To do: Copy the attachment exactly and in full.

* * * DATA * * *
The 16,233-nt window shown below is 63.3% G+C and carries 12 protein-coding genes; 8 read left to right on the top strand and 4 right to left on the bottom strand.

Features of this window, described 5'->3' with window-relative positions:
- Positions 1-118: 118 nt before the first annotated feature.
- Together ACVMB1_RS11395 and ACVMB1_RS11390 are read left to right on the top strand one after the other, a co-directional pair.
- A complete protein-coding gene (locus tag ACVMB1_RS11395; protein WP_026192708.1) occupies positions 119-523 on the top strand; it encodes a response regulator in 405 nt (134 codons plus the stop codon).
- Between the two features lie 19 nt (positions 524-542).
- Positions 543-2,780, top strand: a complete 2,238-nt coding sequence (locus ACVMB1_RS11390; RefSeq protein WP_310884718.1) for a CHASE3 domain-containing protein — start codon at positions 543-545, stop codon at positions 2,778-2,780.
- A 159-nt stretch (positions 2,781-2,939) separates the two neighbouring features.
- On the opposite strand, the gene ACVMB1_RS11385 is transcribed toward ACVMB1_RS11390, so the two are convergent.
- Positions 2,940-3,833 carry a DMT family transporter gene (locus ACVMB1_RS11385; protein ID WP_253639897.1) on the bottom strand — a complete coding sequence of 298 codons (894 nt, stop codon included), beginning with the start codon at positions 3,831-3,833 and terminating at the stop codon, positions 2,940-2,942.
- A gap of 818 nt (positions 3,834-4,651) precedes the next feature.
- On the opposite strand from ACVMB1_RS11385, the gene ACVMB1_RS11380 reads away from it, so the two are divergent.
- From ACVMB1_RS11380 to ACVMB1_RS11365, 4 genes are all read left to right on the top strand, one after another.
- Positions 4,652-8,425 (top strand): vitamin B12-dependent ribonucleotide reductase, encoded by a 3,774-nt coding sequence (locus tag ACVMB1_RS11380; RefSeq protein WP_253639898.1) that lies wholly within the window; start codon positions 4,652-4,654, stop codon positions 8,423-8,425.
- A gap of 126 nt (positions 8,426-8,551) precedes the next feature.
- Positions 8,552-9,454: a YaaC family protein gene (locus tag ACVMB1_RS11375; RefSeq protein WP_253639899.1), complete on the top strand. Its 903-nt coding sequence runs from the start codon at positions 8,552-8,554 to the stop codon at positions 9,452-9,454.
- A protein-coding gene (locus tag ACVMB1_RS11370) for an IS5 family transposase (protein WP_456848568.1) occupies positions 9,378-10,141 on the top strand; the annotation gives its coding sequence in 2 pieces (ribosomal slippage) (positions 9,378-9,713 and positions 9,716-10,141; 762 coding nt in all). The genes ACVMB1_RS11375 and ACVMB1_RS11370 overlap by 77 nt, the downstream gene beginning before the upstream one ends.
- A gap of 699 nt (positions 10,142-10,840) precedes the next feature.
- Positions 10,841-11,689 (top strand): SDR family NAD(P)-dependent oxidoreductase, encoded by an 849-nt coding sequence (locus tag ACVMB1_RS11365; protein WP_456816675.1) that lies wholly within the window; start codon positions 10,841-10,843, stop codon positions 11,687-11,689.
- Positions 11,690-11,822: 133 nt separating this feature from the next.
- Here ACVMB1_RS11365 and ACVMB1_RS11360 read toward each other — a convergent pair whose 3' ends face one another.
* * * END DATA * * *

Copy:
The 16,233-nt window shown below is 63.3% G+C and carries 12 protein-coding genes; 8 read left to right on the top strand and 4 right to left on the bottom strand.

Features of this window, described 5'->3' with window-relative positions:
- Positions 1-118: 118 nt before the first annotated feature.
- Together ACVMB1_RS11395 and ACVMB1_RS11390 are read left to right on the top strand one after the other, a co-directional pair.
- A complete protein-coding gene (locus tag ACVMB1_RS11395; protein WP_026192708.1) occupies positions 119-523 on the top strand; it encodes a response regulator in 405 nt (134 codons plus the stop codon).
- Between the two features lie 19 nt (positions 524-542).
- Positions 543-2,780, top strand: a complete 2,238-nt coding sequence (locus ACVMB1_RS11390; RefSeq protein WP_310884718.1) for a CHASE3 domain-containing protein — start codon at positions 543-545, stop codon at positions 2,778-2,780.
- A 159-nt stretch (positions 2,781-2,939) separates the two neighbouring features.
- On the opposite strand, the gene ACVMB1_RS11385 is transcribed toward ACVMB1_RS11390, so the two are convergent.
- Positions 2,940-3,833 carry a DMT family transporter gene (locus ACVMB1_RS11385; protein ID WP_253639897.1) on the bottom strand — a complete coding sequence of 298 codons (894 nt, stop codon included), beginning with the start codon at positions 3,831-3,833 and terminating at the stop codon, positions 2,940-2,942.
- A gap of 818 nt (positions 3,834-4,651) precedes the next feature.
- On the opposite strand from ACVMB1_RS11385, the gene ACVMB1_RS11380 reads away from it, so the two are divergent.
- From ACVMB1_RS11380 to ACVMB1_RS11365, 4 genes are all read left to right on the top strand, one after another.
- Positions 4,652-8,425 (top strand): vitamin B12-dependent ribonucleotide reductase, encoded by a 3,774-nt coding sequence (locus tag ACVMB1_RS11380; RefSeq protein WP_253639898.1) that lies wholly within the window; start codon positions 4,652-4,654, stop codon positions 8,423-8,425.
- A gap of 126 nt (positions 8,426-8,551) precedes the next feature.
- Positions 8,552-9,454: a YaaC family protein gene (locus tag ACVMB1_RS11375; RefSeq protein WP_253639899.1), complete on the top strand. Its 903-nt coding sequence runs from the start codon at positions 8,552-8,554 to the stop codon at positions 9,452-9,454.
- A protein-coding gene (locus tag ACVMB1_RS11370) for an IS5 family transposase (protein WP_456848568.1) occupies positions 9,378-10,141 on the top strand; the annotation gives its coding sequence in 2 pieces (ribosomal slippage) (positions 9,378-9,713 and positions 9,716-10,141; 762 coding nt in all). The genes ACVMB1_RS11375 and ACVMB1_RS11370 overlap by 77 nt, the downstream gene beginning before the upstream one ends.
- A gap of 699 nt (positions 10,142-10,840) precedes the next feature.
- Positions 10,841-11,689 (top strand): SDR family NAD(P)-dependent oxidoreductase, encoded by an 849-nt coding sequence (locus tag ACVMB1_RS11365; protein WP_456816675.1) that lies wholly within the window; start codon positions 10,841-10,843, stop codon positions 11,687-11,689.
- Positions 11,690-11,822: 133 nt separating this feature from the next.
- Here ACVMB1_RS11365 and ACVMB1_RS11360 read toward each other — a convergent pair whose 3' ends face one another.